NEW SEWICKLEY TOWNSHIP (KDKA) — Marcellus drilling rigs and other shale gas infrastructure is dividing the residents of New Sewickley, Beaver County.
About 200 people turned out Wednesday night to a public hearing on a proposed compressor station. Shale gas drilling is relatively new in Butler and Beaver Counties, but wherever it goes, it stirs up public debate.READ MORE: Fired BNY Mellon Employee Loses Appeal For Wrongful Termination Over Antwon Rose Protesters Facebook Comments
Organic farmer Don Kretschmann has been tilling his soil for 35 years but believes that the spread of natural gas drilling rigs, and especially the proposed compressor station, are a threat to his way of life.
“We have a history and a desire of the population to reside in a rural and an agricultural area, and that’s what’s being threatened,” Kretschmann said.
And though many who turned out Wednesday night at a public meeting agree — many don’t, including some fellow farmers who say leases and royalty checks are keeping them in business.
“They’ve come in and I’ve been able to upgrade equipment, fix some things up and they promised to keep everything right,” resident R.J. Kraus said at the meeting. “And you know what? This has been the best for me and I’m sure there is a lot of farmers out here who really need this.”READ MORE: United Steelworkers Authorize Strike At Local Allegheny Technologies Plants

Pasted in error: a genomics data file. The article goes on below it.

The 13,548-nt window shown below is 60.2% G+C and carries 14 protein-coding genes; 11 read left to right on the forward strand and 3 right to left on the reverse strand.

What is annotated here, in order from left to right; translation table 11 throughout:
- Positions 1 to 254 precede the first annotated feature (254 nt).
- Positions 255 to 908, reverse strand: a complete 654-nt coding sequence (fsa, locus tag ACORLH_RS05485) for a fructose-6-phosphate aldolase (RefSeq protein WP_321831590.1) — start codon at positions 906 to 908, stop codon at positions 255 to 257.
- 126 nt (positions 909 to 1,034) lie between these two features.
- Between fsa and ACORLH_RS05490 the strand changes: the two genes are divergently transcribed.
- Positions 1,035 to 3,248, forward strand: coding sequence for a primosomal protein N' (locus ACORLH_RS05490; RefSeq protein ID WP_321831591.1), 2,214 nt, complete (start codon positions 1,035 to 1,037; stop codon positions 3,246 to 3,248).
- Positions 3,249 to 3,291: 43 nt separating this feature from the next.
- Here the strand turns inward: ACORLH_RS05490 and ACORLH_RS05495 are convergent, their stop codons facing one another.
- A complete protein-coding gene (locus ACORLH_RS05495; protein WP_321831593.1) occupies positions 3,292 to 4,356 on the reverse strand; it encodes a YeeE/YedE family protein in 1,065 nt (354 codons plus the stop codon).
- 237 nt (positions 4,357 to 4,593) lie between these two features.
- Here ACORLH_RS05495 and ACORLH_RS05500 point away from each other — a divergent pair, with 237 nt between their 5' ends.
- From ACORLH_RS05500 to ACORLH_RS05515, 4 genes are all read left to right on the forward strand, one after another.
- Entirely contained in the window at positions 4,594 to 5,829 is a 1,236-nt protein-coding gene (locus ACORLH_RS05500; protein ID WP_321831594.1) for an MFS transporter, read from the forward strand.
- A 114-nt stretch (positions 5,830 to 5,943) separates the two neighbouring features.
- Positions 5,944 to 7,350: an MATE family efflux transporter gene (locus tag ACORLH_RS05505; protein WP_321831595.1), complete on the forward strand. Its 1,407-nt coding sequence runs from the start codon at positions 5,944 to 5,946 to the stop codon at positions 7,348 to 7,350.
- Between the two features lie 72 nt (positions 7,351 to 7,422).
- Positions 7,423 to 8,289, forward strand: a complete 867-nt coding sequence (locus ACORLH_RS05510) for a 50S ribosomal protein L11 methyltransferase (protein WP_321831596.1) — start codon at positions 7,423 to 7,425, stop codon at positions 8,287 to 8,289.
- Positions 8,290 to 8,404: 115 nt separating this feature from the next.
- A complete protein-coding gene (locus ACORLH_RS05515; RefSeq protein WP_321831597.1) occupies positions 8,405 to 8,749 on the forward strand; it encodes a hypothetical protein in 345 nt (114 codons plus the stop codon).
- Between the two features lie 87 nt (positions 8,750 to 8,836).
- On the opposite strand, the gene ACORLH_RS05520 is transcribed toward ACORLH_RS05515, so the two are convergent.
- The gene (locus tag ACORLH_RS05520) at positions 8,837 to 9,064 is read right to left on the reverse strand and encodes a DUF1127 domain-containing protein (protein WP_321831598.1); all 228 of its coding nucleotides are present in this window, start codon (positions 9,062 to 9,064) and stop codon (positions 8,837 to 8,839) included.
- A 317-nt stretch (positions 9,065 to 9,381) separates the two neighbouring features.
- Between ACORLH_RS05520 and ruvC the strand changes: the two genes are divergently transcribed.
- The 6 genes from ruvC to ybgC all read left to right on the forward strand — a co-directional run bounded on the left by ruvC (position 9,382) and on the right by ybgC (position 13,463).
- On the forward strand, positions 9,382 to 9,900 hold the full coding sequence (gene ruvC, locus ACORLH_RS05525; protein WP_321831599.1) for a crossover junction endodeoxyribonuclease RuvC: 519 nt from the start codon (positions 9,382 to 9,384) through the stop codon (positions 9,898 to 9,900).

Compressor stations repressurize gas along pipelines on their way to market, and the company Cardinal Midstream is seeking township approval to put one in an empty field. At least one supervisor says they’re likely to get it, noting that most everyone has a lease with the gas company.
“We have 71 percent of our landowners in natural gas lease agreements,” supervisor Greg Happ said. “In order for them to make any profit on it, the gas has to go to industry and this is the only way it’s going to get there.”
But even folks with leases still want a say in what goes where.
“We signed off to drill, and we are OK with the drilling part. That’s going to happen, no matter what,” resident Chris Palmer said, “but this facility could be put somewhere else, not in a residential neighborhood.”Pittsburgh Weather: Cold Weekend Temperatures, Warm-Up On The Way